Sunday, June 29, 2014

Redefining the Multiple, Works on Paper, Gary Francis Fine Art Gallery, Alameda,
July 10 to August 3, 2014

The upcoming Redefining the Multiple show, July 10 to August 3, 2014 at Gary Francis Fine Art Gallery in Alameda, features 2-D and 3-D works on paper, including  printmaking, woodcuts, stone lithographs, etchings, screen prints, book art and letterpress, by 32 Bay Area artists.  Opening Night Reception: 6-9pm, Friday, July 11 .
The 32 Bay Area artists included are:   Peter Baczek, Andrew Carney, Macy ChadwickJames ClaussenGary Comoglio, Holly DowningJessica DunneBarry EbnerBarbara FosterJohn GruenwaldDebra Jewell, Mike KimballLuz Marina RuizHJ MooijGustavo Mora PerezDiego Marcial RiosMichelle MurilloSarah NewtonLian NgRajit Phiosuwan, AV Pike, Carrie Ann Plank, Mandie Rider, Robyn Smith, Sylvia Solochek Walters, Herlinde SpahrJack Stone, Toru Sugita,  Sandy WalkerShane WeareMark Welschmeyer, Linda Yoshizawa. 

Gary Francis Fine Art Gallery
1419 Park Street, Ste E
Alameda, CA 94501  

Posted by Phil Gravitt


Friday, June 20, 2014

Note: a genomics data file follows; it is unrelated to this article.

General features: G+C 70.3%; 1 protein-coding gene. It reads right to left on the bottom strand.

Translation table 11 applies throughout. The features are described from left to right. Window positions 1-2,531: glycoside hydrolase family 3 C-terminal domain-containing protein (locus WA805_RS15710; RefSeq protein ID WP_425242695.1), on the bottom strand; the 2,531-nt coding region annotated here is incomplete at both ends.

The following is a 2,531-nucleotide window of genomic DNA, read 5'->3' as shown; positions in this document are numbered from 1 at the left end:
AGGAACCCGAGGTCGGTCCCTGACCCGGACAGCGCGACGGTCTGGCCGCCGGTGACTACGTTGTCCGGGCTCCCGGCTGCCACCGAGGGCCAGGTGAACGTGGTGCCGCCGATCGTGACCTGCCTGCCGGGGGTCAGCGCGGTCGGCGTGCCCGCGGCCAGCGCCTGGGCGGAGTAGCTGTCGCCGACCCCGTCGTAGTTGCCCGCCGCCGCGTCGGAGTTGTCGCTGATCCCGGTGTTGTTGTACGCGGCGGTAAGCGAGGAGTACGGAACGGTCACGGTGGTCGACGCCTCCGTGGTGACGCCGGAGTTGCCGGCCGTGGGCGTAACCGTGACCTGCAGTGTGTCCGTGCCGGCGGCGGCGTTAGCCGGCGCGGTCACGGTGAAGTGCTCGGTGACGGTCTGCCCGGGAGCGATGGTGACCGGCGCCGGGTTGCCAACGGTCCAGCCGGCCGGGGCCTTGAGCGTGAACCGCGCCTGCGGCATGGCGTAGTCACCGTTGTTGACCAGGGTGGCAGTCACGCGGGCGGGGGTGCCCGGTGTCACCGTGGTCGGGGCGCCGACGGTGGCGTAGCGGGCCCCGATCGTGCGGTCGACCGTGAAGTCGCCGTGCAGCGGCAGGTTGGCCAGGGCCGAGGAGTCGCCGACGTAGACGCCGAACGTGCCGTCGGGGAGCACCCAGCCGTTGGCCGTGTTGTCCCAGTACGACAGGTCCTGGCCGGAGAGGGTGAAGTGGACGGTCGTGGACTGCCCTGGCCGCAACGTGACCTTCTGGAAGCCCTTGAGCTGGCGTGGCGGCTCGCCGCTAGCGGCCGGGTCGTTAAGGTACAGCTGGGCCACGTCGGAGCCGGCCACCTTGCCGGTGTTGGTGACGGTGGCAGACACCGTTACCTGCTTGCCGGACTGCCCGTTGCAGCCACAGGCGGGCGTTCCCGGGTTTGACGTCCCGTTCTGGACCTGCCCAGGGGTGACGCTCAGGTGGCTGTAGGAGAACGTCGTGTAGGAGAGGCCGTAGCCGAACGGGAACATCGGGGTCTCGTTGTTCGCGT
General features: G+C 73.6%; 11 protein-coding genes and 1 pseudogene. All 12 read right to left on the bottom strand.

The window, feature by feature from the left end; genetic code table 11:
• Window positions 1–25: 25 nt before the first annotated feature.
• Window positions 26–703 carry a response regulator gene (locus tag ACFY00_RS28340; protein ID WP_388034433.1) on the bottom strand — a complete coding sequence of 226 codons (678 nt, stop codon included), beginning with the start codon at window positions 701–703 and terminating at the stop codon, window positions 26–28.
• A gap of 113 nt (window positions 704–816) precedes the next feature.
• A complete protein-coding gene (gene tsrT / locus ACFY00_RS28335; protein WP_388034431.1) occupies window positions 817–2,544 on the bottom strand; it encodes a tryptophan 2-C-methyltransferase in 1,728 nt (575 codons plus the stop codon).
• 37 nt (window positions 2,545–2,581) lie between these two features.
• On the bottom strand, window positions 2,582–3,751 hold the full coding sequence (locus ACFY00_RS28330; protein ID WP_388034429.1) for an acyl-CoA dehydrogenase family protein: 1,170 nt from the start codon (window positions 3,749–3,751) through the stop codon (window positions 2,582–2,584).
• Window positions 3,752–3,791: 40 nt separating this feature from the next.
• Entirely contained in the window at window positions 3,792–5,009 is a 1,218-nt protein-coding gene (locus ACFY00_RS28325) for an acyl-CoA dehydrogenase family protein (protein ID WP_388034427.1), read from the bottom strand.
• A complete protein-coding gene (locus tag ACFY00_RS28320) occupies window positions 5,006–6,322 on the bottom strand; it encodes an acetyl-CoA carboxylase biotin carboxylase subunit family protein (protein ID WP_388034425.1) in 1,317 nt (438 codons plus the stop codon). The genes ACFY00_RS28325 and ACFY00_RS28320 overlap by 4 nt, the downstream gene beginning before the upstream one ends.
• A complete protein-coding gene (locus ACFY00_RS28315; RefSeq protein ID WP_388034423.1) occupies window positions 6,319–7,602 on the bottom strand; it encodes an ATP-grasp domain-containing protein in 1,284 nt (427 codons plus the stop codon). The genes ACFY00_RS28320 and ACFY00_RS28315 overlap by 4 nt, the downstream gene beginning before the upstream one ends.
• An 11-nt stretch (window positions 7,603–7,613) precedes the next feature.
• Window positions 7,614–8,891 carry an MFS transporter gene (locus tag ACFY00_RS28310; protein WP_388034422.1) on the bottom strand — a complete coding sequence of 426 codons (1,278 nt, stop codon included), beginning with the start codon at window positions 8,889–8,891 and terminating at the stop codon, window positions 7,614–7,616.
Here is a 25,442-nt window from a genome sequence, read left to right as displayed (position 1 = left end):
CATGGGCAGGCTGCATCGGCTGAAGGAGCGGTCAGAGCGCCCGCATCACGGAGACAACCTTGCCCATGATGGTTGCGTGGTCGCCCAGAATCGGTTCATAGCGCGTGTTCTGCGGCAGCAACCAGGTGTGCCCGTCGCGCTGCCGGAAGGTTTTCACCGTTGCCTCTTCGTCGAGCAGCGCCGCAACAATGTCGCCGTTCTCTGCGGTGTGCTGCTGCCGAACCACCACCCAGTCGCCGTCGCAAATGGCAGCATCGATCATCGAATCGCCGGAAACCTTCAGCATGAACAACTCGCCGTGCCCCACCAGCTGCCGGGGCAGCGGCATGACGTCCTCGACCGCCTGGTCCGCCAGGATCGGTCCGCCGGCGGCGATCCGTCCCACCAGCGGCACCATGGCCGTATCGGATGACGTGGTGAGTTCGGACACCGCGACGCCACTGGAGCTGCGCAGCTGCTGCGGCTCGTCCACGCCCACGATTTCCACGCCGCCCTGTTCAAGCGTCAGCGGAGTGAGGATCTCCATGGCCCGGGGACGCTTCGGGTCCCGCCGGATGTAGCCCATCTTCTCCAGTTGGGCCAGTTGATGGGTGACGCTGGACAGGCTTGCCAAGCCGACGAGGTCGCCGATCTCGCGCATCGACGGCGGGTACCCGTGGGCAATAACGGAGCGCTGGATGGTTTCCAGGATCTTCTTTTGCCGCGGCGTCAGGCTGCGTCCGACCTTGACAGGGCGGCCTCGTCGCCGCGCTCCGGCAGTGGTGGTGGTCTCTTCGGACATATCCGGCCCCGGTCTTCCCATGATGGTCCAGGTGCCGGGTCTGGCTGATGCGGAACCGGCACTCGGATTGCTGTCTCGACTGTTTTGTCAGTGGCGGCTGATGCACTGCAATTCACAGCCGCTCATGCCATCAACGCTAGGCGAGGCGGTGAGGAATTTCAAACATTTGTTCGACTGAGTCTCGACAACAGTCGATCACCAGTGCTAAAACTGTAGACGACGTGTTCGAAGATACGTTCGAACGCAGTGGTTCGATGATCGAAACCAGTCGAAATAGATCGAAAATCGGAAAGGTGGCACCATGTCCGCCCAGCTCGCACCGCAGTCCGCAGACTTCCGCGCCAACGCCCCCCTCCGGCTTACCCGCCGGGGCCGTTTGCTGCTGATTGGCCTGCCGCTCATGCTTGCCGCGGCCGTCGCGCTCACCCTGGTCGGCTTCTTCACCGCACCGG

ArtZone 461 closes this weekend

Another gallery closes - the last one of the once vibrant and lively Valencia St. art scene:

Saturday, June 14, 2014

'Forrest Bess: Seeing Things Invisible' opens at the Berkeley Art Museum

The University of California, Berkeley Art Museum and Pacific Film Archive (BAM/PFA) presents "Forrest Bess: Seeing Things Invisible," the first museum retrospective of the eccentric outsider painter in more than twenty years. Organized by the Menil Collection in Houston, the Berkeley presentation features approximately forty of Bess’s works, dating from 1946 to 1970 with an installation of archival materials curated by American artist Robert Gober.
 More at:

Thursday, June 5, 2014

'Modernism from the National Gallery of Art: The Robert and Jane Meyerhof Collection,' opens at the de Young

 Frank Stella. Gray Scramble. 1969

 While SFMOMA is closed for renovations, those wanting their modern art fix have have had to look elsewhere. But after today until October 12, 2014, they won't have to look very far. "Modernism from the National Gallery of Art: The Robert and Jane Meyerhof Collection," just opened at the de Young Museum, following touring shows from Paris' Musée Picasso and Musée d'Orsay and the Mauritshuis in the Hague.

 Frank Stella. Flin Flon IV